Bruce Levenson is the majority owner of the Atlanta Hawks and he is selling the team after racially charged e-mails came to light. He was writing about why the team was not attracting more affluent white season ticket holders. In one e-mail he wrote:
"My theory is that the black crowd scared away the whites and there are simply not enough affluent black fans to build a signficant season ticket base." He added, "I never felt uncomfortable, but I think southern whites simply were not comfortable being in an arena or at a bar where they were in the minority."
Levenson had been one of the most vocal critics of Donald Sterling earlier this year. Unlike Sterling, Levenson is selling his team without a fight. But NBA Legend Kareem Abdul-Jabbar told Anderson that he does not believe that Levenson was expressing hatred.
New York Times Op-Ed Columnist Charles Blow says he does not believe Levenson should get "a business waiver for bias." He spoke to Anderson in a conversation with Senior Legal Analyst Jeffrey Toobin.
First came word that former Microsoft CEO Steve Ballmer agreed to buy the Clippers for $2-billion. Then we learned that two doctors declared Donald Sterling mentally incapacitated, giving his wife Shelly sole power to sell the team. While that would be an opportunity for the Clippers owner to quietly walk away from the NBA, Donald Sterling's lawyer filed a lawsuit, suing the league for $1-billion. Anderson discussed these latest twists with sports agent Drew Rosenhaus and criminal defense attorney Mark Geragos.
Roger Mason Jr is the Vice President of the National Basketball Players Association, he told Anderson that he was stunned by the amount of money Steve Ballmer is willing to pay for the Clippers.
In a news conference Tuesday, NBA Commissioner Adam Silver said the league is "doing the right thing" by forcing out LA Clippers owner Donald Sterling. This came only one day after the NBA outlined their charges against Sterling and on the same day Sterling's lawyer demanded three months to respond. "The proceedings and the processes set out in our constitution is something they signed on for when they became owners in the league," said Silver. The commissioner expressed confidence in the NBA's ability to force Sterling into selling the franchise, which he has owned since 1981.
The NBA made it official today, and started the process to remove Donald Sterling as an owner of the L.A. Clippers. It could be the start of a long and ugly legal battle. The league needs the support of 75% of the other team owners. Already, Sterling is fighting the NBA's lifetime ban and $2.5-million fine. Today's move is no surprise, and Sterling discussed his future with the team when he spoke exclusively with AC360. Anderson got the latest on the developing situation from Rachel Nichols, host of CNN's "Unguarded," along with Senior Legal Analyst Jeffrey Toobin.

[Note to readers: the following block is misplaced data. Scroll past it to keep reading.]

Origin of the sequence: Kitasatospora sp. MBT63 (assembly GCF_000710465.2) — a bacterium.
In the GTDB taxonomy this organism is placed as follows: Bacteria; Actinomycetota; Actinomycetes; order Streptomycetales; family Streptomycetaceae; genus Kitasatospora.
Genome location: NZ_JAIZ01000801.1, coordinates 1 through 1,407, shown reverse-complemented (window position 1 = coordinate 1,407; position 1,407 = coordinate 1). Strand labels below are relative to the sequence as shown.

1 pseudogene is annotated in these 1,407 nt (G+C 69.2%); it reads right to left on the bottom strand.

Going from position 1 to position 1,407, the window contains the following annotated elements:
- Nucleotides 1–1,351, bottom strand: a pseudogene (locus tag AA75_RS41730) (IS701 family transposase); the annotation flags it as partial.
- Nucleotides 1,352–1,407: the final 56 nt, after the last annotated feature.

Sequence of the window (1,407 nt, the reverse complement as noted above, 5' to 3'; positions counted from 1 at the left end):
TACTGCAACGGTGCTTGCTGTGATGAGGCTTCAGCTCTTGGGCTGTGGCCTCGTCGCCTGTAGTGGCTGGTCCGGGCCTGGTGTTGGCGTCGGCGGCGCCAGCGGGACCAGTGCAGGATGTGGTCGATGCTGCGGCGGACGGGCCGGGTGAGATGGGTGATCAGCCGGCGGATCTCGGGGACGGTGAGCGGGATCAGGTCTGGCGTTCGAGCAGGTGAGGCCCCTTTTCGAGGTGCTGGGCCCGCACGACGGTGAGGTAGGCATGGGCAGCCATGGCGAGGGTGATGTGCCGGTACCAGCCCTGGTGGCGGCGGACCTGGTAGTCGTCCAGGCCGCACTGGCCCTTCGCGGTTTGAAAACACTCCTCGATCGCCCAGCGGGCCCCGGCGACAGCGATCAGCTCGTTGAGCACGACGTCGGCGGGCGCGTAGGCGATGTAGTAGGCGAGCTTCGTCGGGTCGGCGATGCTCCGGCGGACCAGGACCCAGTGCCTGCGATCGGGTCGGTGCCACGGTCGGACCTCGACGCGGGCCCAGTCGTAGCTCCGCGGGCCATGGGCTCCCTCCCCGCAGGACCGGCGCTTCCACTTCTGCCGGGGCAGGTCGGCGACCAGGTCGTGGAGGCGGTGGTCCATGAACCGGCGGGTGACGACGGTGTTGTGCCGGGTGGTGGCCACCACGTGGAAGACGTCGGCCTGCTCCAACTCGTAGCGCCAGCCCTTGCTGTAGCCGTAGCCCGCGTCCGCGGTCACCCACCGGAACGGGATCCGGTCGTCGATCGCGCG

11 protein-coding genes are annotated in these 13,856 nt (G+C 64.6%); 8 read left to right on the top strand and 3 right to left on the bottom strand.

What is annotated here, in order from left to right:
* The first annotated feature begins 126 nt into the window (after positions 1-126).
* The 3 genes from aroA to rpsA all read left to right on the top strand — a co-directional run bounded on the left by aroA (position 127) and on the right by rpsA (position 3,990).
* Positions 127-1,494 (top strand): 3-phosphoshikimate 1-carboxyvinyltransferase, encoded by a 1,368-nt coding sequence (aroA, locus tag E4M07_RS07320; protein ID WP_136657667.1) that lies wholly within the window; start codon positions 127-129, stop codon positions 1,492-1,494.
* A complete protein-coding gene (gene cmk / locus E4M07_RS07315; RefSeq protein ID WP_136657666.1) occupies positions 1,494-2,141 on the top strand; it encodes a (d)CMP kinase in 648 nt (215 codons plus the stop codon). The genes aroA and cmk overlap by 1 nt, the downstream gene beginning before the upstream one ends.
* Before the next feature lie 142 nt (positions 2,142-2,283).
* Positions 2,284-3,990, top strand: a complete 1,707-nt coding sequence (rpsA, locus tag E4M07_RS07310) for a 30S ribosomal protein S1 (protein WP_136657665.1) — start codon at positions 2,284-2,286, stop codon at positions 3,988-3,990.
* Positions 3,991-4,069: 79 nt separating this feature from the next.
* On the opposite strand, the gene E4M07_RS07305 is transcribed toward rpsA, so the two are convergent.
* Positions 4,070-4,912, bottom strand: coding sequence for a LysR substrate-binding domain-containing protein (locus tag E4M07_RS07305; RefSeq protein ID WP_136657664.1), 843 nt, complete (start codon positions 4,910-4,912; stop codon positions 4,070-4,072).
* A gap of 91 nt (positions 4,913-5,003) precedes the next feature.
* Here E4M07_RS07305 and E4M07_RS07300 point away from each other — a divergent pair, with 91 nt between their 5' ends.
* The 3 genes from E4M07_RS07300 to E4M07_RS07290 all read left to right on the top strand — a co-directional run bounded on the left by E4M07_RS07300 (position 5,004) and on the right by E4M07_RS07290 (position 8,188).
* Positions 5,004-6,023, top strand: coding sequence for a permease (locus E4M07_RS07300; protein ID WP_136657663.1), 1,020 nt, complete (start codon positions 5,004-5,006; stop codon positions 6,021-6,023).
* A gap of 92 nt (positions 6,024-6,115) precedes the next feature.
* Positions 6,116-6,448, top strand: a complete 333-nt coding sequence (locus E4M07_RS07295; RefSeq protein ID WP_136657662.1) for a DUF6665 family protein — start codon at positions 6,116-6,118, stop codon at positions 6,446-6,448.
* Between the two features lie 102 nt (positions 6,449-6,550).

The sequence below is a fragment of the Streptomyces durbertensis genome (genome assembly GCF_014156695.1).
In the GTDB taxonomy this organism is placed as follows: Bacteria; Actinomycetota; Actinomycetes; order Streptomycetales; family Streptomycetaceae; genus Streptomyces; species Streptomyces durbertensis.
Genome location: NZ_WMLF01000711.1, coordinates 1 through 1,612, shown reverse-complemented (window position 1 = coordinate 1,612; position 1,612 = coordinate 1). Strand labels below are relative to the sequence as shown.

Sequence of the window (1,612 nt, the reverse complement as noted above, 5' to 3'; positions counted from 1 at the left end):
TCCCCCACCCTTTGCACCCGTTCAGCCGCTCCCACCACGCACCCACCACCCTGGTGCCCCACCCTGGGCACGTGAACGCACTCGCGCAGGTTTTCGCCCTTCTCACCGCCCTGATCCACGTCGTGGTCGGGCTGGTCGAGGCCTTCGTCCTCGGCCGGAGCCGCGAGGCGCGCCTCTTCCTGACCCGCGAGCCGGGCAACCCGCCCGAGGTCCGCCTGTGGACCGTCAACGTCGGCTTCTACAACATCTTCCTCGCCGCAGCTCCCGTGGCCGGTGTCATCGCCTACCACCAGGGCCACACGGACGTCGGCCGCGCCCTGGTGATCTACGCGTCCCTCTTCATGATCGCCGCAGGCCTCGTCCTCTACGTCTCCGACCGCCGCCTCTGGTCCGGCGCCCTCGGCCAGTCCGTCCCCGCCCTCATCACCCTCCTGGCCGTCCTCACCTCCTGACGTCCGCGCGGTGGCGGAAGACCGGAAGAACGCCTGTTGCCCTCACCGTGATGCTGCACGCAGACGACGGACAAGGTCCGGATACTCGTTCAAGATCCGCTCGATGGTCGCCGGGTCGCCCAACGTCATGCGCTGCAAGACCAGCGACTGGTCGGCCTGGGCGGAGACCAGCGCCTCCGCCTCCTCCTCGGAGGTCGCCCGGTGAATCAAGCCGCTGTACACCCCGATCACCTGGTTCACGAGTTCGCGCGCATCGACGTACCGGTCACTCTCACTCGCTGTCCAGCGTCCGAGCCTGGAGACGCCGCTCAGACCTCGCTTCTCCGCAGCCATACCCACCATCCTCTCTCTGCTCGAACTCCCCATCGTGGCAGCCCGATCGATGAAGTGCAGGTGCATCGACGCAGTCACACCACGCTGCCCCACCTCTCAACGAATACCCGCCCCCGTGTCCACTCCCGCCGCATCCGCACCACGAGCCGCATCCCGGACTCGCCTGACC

Donald Sterling plans to fight the National Basketball Association's $2.5 million fine and lifetime ban. The scandal started when audio recordings of his racist rants were leaked on the TMZ Sports and Deadspin websites last month.
A source close to the situation told CNN that Sterling threatened the NBA with a lawsuit if the punishment that was handed down by NBA Commissioner Adam Silver just days after the recordings were released is not rescinded. Sterling contends that the league's punishment was enacted too quickly. The source told CNN the rejection was via a letter sent to the National Basketball Association.
According to Sports Illustrated, the letter says that Sterling has not violated the NBA constitution and the NBA has violated Sterling's right to due process. Sports Illustrated and USA Today reported that Sterling hired antitrust lawyer Maxwell Blecher to represent him. CNN reached out to Blecher and the NBA but did not hear back from either.
NBA Analyst for the Bleacher Report Ric Bucher debated the latest legal developments with CNN analysts Jeffrey Toobin and Sunny Hostin.
Earlier this week Anderson Cooper sat down for an exclusive interview with Donald Sterling and asked him whether he planned to fight to retain ownership of the LA Clippers. Watch what he tells Anderson.
Donald Sterling is on the verge of losing his basketball team and his marriage. But is he ready to fight to hold onto either of them? In his exclusive interview with Anderson Cooper, Sterling discusses his impending divorce. When it comes to the NBA, he says "I want to show all of the people that are associated with basketball and the world I'm not a racist."
Throughout his interview with Anderson Cooper, Donald Sterling denies being a racist. When asked whether he believes racism is still a problem in America, Sterling said "I think America handles everything well."
Donald Sterling's racist comments came as no surprise to NBA Hall of Famer Elgin Baylor. He sued the Clippers after more than two decades as the team's general manager. In the lawsuit, he described Sterling as having a "plantation-type" mentality. Sterling responded to that, along with allegations that he would bring women into the team locker room while telling them to look at players' "beautiful black bodies."
During the interview, Donald Sterling referred to his wife Shelly as his "ex-wife." He explained to Anderson what went wrong in their relationship.
The Oklahoma City Thunder's Kevin Durant is now the NBA's Most Valuable Player. He also just delivered a speech that is raising the bar for sons across the country this Mother's Day. He accepted the MVP title by thanking his teammates and coaches, but when it came to thanking his mother he really poured his heart out. Anderson spoke to Kevin's mother, Wanda Pratt, who described that moment as "overwhelming."